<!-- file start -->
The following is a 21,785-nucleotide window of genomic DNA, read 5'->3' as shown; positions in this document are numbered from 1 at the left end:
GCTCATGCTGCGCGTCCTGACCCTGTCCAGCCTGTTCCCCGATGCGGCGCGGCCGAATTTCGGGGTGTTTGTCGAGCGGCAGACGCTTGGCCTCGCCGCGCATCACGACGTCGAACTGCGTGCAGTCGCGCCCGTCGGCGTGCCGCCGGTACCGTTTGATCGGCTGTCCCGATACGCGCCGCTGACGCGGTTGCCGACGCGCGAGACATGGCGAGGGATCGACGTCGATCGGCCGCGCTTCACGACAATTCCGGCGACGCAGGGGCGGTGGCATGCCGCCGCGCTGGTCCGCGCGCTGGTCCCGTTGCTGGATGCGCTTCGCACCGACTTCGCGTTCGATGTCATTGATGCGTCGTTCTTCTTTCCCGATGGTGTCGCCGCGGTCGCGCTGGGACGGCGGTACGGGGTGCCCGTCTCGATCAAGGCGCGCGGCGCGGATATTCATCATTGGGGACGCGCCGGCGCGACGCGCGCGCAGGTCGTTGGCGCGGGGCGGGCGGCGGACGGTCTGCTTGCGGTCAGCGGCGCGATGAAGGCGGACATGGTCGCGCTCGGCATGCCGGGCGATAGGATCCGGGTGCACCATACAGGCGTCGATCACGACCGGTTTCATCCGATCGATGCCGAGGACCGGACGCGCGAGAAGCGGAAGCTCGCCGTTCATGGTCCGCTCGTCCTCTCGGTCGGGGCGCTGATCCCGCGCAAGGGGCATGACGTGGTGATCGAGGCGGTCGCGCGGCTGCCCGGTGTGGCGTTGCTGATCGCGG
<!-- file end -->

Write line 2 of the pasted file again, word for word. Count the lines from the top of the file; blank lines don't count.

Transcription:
GCTCATGCTGCGCGTCCTGACCCTGTCCAGCCTGTTCCCCGATGCGGCGCGGCCGAATTTCGGGGTGTTTGTCGAGCGGCAGACGCTTGGCCTCGCCGCGCATCACGACGTCGAACTGCGTGCAGTCGCGCCCGTCGGCGTGCCGCCGGTACCGTTTGATCGGCTGTCCCGATACGCGCCGCTGACGCGGTTGCCGACGCGCGAGACATGGCGAGGGATCGACGTCGATCGGCCGCGCTTCACGACAATTCCGGCGACGCAGGGGCGGTGGCATGCCGCCGCGCTGGTCCGCGCGCTGGTCCCGTTGCTGGATGCGCTTCGCACCGACTTCGCGTTCGATGTCATTGATGCGTCGTTCTTCTTTCCCGATGGTGTCGCCGCGGTCGCGCTGGGACGGCGGTACGGGGTGCCCGTCTCGATCAAGGCGCGCGGCGCGGATATTCATCATTGGGGACGCGCCGGCGCGACGCGCGCGCAGGTCGTTGGCGCGGGGCGGGCGGCGGACGGTCTGCTTGCGGTCAGCGGCGCGATGAAGGCGGACATGGTCGCGCTCGGCATGCCGGGCGATAGGATCCGGGTGCACCATACAGGCGTCGATCACGACCGGTTTCATCCGATCGATGCCGAGGACCGGACGCGCGAGAAGCGGAAGCTCGCCGTTCATGGTCCGCTCGTCCTCTCGGTCGGGGCGCTGATCCCGCGCAAGGGGCATGACGTGGTGATCGAGGCGGTCGCGCGGCTGCCCGGTGTGGCGTTGCTGATCGCGG